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No more structured deficits?
Manteca Police officers took a $4 million hit over the next four years to help put the city on firm financial grounds. - photo by Bulletin file photo

Manteca for the first time in more than a decade is on a course where day-to-day municipal operations will not exceed revenues in any given year.

It is the end result of salary negotiations that have been painful for workers but in the end - if projections hold - will avoid further cuts in city jobs and municipal services.

Two employee groups are still in the process of negotiating new four-year contracts.

City Manager Karen McLaughlin noted salaries and benefits account for about 80 percent of the general fund.

The goal of salary negotiations have been to eliminate a $4.2 million deficit that existed on July 1 for the current fiscal year as well as future anticipated or structured deficits for the next three fiscal years.

The four-year contract signed by the Manteca Police Officers Association, as an example, reflects savings of more than $4 million.

The police - just like other employee groups - will benefit if municipal revenues exceed projections in any of the next four years. When that happens, a certain percentage of each dollar is being set aside for employee compensation. Then each bargaining unit can decide whether they want whatever additional money is available to go to salary, benefits, or retirement.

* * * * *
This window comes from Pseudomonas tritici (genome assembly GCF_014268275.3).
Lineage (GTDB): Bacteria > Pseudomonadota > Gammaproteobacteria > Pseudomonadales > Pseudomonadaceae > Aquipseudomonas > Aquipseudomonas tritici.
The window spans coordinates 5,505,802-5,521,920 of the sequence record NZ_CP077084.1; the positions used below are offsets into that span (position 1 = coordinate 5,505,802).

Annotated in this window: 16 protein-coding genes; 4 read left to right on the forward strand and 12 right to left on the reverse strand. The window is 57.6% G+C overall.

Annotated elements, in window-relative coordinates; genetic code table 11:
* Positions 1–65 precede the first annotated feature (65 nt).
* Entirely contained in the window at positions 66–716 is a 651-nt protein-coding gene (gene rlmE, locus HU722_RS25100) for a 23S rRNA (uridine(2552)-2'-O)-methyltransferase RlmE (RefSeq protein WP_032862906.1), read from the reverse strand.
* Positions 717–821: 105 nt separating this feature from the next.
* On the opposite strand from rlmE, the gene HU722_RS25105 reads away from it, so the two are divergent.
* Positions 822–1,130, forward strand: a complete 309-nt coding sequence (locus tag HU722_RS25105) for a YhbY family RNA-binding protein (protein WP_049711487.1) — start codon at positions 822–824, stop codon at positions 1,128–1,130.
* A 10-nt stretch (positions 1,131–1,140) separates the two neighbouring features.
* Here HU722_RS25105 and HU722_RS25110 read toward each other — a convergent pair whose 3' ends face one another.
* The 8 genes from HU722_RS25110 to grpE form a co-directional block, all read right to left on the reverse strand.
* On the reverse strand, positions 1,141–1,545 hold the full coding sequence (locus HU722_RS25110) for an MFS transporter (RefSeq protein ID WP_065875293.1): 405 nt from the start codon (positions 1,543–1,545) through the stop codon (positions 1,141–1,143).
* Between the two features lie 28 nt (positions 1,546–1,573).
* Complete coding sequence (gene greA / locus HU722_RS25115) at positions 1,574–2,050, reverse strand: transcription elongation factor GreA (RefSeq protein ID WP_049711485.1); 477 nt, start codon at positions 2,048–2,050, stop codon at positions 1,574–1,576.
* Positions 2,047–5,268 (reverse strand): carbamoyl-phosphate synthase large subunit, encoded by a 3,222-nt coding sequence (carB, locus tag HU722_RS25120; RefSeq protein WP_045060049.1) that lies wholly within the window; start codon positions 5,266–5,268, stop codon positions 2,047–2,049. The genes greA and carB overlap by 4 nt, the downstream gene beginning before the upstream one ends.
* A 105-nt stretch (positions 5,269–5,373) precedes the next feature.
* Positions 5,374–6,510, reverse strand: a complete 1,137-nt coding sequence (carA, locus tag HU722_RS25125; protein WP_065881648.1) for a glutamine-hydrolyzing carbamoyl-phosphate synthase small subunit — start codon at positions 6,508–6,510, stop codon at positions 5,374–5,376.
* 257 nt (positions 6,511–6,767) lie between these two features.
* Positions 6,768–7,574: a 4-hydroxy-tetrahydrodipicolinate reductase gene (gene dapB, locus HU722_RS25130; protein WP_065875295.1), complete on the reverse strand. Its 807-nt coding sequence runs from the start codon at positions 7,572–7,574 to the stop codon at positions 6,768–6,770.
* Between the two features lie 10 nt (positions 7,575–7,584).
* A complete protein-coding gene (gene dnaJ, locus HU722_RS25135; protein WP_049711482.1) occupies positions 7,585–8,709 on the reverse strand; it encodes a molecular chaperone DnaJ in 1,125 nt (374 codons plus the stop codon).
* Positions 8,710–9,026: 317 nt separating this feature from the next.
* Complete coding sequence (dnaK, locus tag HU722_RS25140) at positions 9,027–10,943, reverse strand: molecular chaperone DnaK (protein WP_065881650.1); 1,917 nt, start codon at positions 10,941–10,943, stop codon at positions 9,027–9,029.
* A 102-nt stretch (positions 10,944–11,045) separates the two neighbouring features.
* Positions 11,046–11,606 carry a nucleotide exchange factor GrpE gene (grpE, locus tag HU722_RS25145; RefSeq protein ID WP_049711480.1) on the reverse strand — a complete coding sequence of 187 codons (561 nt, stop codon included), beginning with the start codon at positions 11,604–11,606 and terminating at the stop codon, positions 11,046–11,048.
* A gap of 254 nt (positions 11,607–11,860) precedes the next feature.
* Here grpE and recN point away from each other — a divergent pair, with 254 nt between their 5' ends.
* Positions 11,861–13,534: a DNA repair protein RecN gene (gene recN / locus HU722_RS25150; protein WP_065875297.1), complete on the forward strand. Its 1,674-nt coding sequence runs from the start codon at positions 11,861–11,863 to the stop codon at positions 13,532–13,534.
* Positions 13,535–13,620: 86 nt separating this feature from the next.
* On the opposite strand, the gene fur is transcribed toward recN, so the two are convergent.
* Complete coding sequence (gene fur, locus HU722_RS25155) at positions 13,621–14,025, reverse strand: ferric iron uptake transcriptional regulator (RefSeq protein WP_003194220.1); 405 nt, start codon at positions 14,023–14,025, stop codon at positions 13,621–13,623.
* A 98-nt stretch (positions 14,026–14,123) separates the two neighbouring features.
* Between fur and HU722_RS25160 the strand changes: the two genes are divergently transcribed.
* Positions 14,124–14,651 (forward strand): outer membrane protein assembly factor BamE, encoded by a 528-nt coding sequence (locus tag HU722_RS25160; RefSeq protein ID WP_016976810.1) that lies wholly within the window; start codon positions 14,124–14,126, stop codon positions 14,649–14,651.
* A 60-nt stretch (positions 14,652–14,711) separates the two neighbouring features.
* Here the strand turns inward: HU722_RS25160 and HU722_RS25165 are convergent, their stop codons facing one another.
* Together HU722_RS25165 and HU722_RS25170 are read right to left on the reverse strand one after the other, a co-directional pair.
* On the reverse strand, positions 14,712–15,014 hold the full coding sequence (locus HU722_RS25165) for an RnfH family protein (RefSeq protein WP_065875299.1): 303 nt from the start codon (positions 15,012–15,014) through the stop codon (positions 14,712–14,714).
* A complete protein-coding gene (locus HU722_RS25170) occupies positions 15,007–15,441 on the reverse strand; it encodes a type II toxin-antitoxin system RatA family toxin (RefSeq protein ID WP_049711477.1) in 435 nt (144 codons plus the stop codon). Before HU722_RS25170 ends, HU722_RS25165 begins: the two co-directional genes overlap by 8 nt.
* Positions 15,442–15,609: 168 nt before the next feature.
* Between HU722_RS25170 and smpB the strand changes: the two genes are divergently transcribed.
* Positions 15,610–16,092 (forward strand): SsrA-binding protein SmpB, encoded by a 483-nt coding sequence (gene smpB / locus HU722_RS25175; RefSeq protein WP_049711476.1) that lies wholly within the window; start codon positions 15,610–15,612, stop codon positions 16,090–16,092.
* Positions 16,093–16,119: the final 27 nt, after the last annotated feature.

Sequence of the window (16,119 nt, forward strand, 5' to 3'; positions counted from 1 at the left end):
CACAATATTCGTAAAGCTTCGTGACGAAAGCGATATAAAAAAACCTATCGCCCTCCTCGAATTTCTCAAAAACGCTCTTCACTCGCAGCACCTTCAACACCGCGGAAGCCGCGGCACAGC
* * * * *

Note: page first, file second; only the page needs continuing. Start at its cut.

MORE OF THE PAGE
In past years, the city has dipped into reserves and spent down discretionary funds such as the fees known as “bonus bucks” collected on new housing growth in exchange for sewer allocation certainty.

The first part of the last decade the city squirrelled away excessive revenues and essentially spent the last five years using them to prop up general fund services such a police, fire, public works, and parks.